Synthesis Topics

Airports' Experiences in Application and Execution of Emissions-Related Federal Grants

The proposed work will be a synthesis of current and previous experiences of airports that have been utilized the federal grants to reduce the emissions levels at their respective areas.

Background (Describe the current situation or problem in the industry, and how your idea would address it.)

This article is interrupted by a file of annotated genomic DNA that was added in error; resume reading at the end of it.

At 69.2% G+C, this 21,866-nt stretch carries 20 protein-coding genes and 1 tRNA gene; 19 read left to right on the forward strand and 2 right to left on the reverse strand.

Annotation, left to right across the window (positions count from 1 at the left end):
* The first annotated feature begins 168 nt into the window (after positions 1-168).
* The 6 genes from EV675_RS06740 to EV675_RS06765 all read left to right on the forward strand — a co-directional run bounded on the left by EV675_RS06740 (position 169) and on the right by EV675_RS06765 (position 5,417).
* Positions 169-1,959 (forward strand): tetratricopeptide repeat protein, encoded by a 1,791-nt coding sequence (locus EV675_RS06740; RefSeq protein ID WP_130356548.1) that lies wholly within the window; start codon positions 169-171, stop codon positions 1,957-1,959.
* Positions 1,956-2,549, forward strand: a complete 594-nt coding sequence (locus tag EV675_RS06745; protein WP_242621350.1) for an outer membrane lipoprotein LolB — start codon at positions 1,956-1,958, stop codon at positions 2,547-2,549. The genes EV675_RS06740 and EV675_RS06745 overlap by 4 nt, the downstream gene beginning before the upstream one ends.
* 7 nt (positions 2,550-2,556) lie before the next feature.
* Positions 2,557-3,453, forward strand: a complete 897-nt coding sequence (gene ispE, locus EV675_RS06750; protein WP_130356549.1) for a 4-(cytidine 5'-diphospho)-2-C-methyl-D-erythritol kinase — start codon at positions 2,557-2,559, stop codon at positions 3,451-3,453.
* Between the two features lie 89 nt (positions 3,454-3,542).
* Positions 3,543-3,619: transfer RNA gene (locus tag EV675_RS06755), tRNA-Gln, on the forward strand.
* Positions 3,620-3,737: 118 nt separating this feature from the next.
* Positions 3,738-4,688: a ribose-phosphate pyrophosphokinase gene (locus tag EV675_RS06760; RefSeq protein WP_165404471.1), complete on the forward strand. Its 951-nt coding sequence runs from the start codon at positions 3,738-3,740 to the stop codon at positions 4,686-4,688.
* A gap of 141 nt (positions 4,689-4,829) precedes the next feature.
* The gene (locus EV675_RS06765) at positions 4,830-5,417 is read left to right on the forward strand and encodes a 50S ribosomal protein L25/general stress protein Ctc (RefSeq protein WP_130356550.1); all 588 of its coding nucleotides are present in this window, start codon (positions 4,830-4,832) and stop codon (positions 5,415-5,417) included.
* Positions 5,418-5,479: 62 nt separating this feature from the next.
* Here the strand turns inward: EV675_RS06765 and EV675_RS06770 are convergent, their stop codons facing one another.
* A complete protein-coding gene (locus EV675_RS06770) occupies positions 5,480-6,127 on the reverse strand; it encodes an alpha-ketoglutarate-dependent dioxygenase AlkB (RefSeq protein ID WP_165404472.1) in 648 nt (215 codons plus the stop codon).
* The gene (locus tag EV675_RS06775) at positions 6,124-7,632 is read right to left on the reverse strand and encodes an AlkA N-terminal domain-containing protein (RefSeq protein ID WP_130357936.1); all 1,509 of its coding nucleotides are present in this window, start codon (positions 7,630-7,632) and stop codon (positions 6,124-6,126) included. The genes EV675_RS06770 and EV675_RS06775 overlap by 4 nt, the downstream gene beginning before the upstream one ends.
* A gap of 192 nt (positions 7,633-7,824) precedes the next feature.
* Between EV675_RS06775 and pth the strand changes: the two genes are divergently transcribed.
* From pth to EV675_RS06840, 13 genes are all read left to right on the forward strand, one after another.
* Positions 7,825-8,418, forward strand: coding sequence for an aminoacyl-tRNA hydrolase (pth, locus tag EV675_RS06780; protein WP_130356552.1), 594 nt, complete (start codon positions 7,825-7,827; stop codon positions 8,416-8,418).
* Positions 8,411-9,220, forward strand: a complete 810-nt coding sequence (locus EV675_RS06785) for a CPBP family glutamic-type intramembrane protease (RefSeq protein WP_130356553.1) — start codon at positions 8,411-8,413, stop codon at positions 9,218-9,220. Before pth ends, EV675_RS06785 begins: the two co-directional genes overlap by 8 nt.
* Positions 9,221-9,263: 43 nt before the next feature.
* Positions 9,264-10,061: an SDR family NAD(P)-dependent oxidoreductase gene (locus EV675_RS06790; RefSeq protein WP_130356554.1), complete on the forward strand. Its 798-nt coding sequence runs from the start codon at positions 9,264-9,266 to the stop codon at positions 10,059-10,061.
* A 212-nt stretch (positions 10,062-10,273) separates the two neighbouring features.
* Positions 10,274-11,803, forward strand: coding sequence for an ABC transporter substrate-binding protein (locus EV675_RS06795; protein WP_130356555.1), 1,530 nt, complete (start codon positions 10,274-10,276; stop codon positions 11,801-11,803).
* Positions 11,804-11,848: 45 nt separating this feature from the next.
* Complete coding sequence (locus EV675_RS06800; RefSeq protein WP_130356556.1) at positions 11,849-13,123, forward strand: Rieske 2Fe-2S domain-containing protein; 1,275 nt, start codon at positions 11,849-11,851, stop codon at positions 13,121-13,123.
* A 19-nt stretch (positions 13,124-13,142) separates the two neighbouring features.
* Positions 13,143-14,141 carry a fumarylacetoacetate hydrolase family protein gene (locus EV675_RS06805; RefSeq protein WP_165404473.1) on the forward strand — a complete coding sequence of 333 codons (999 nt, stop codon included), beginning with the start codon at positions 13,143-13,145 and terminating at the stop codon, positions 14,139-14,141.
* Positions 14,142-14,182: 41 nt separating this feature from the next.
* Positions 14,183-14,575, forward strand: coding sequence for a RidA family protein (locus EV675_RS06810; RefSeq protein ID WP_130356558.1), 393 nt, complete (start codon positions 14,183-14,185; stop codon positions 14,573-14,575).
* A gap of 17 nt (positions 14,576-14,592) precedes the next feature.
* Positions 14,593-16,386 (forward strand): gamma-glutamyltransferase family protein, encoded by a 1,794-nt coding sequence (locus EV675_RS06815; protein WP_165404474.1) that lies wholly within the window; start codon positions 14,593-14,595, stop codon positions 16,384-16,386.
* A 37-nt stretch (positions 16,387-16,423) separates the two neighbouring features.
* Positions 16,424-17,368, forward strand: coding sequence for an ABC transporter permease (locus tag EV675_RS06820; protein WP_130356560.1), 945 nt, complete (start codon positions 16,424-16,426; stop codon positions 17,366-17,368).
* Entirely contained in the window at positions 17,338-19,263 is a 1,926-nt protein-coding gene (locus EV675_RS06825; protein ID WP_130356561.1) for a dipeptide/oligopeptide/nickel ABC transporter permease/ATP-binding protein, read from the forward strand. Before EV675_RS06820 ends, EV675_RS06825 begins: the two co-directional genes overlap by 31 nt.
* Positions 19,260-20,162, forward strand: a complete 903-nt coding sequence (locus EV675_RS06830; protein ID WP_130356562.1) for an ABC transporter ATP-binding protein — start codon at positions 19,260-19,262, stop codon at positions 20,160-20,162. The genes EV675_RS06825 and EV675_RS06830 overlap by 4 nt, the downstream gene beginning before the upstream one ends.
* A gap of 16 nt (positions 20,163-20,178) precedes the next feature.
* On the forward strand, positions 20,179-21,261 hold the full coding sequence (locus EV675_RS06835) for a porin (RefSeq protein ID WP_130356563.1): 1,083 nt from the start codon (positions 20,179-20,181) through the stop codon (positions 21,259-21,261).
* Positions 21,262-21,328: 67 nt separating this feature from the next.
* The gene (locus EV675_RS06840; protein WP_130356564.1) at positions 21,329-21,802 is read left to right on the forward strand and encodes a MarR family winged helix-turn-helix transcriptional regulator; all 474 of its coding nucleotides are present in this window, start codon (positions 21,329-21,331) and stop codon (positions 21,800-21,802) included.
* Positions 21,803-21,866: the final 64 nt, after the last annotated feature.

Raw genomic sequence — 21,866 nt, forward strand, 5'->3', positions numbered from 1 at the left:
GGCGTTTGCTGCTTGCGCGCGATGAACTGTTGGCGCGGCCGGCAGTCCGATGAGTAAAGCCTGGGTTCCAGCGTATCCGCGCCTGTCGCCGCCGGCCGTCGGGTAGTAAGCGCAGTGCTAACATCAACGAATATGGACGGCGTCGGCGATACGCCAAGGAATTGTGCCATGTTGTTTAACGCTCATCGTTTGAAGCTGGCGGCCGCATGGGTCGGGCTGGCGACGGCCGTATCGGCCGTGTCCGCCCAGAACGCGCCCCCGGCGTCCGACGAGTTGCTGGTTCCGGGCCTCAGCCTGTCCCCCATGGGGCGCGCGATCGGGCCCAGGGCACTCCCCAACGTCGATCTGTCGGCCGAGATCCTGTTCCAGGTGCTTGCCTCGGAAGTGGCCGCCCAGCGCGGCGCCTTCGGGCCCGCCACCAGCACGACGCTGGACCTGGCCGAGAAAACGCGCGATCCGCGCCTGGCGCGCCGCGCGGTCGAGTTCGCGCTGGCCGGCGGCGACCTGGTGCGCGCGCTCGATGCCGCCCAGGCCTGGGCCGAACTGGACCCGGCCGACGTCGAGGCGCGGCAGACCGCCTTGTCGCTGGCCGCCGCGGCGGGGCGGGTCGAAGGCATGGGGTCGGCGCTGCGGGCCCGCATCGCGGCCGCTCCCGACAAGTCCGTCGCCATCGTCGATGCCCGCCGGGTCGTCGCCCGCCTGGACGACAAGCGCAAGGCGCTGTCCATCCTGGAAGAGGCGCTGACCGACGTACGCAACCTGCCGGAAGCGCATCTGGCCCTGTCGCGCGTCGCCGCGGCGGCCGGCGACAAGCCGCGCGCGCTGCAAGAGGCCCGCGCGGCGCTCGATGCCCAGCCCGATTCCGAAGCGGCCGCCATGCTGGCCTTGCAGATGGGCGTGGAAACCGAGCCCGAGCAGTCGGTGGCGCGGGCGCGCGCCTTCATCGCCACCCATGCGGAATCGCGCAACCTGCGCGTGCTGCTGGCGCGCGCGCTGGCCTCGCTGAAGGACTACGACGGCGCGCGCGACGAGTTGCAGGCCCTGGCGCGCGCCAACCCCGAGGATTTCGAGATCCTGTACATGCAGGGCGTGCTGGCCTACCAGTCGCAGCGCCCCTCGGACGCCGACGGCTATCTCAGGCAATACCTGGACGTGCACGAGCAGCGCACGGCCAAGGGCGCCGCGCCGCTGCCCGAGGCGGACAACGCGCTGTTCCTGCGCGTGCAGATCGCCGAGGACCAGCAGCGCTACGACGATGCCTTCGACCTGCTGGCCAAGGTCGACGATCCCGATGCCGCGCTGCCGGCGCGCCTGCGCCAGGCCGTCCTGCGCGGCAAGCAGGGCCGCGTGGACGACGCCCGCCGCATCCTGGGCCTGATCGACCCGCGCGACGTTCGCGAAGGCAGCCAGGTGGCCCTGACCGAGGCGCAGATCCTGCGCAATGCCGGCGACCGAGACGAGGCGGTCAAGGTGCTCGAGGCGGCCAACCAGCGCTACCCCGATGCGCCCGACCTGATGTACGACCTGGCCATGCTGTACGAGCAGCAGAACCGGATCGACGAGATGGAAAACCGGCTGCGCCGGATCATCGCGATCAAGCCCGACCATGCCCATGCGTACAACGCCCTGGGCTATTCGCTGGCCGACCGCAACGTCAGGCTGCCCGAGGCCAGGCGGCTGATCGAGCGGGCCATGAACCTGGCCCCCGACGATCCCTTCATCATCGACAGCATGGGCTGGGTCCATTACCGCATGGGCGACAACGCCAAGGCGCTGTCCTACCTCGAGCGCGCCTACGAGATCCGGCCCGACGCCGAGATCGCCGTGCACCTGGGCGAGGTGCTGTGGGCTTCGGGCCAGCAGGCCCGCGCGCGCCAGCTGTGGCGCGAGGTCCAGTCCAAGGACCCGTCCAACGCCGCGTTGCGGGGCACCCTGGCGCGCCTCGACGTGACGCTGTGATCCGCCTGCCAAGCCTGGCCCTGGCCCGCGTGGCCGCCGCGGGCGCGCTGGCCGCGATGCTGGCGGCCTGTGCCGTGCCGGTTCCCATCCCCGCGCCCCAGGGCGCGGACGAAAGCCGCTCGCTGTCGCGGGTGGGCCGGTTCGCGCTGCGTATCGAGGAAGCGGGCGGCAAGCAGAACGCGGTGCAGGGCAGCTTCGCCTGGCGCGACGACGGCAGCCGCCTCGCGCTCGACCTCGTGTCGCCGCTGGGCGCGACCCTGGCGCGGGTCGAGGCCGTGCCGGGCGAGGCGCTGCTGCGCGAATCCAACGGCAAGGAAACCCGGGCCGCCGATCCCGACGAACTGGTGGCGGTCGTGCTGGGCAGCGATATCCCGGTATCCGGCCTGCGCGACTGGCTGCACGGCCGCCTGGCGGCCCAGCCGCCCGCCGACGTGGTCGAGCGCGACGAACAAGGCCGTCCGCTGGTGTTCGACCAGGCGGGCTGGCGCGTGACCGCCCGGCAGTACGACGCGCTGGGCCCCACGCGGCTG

Two of the regulations that airports air quality managers have to ensure that their airports are compliant are the Clean Air Act (CAA) and the National Environmental Policy Act (NEPA). The Clean Air Act (CAA), the overarching air quality law in the U.S., authorizes the Environmental Protection Agency (EPA) as the responsible agency for setting the air quality standards. The EPA identified six criterial pollutants that are to be managed or limited to protect the public health and the environment from the effects of the outdoor air pollution. The identified pollutants are nitrogen dioxide (NO2), carbon monoxide (CO), lead (Pb), particulate matter (PM), ozone (O3), and sulfur dioxide (SO2). The EPA set the both primary and secondary concentration limits for these pollutants; these limits are known as the National Ambient Air Quality Standards (NAAQS). The concentration limits for these pollutants were established based on various health and scientific studies. Primary and secondary NAAQS standards for these criterial pollutants were set to protect the public health and the environment respectively. Applying the NAAQS values and the most recent air monitoring data, the EPA works with the states to designate areas based on whether or not they are meeting the NAAQS. Areas whose outdoor ambient monitored concentrations are within the NAAQS are designated as attainment areas while areas whose outdoor ambient monitored concentrations are above the NAAQS are designated as non-attainment areas. A non-attainment area whose air quality has improved and as a result meets the NAAQS will be classified as a maintenance area. For non-attainment areas, individual states are required to develop and maintain plans also known as State Implementation Plans (SIPs); the SIPs act as instruments in which states use to implement their strategies to help the non-attainment and maintenance to comply with the NAAQS. On the other hand, the NEPA requires that federal agencies (including the Federal Aviation Administration – FAA) to account for environmental impacts from their actions including loans, grants, leases, permits or approvals of projects or plans. Most airports construction projects which rely on FAA approval and/or funding are impacted by the NEPA. The NEPA also requires airports to assess the Greenhouse gases (GHG) emissions; the gases include carbon dioxide (CO2), methane (CH4), nitrous oxide (N2O), sulfur hexafluoride (SF6), hydrofluorocarbons (HFCs), and perfluorocarbons (PFCs). As of recent, about 25% of the commercial airports are located in either non-attainment or maintenance areas.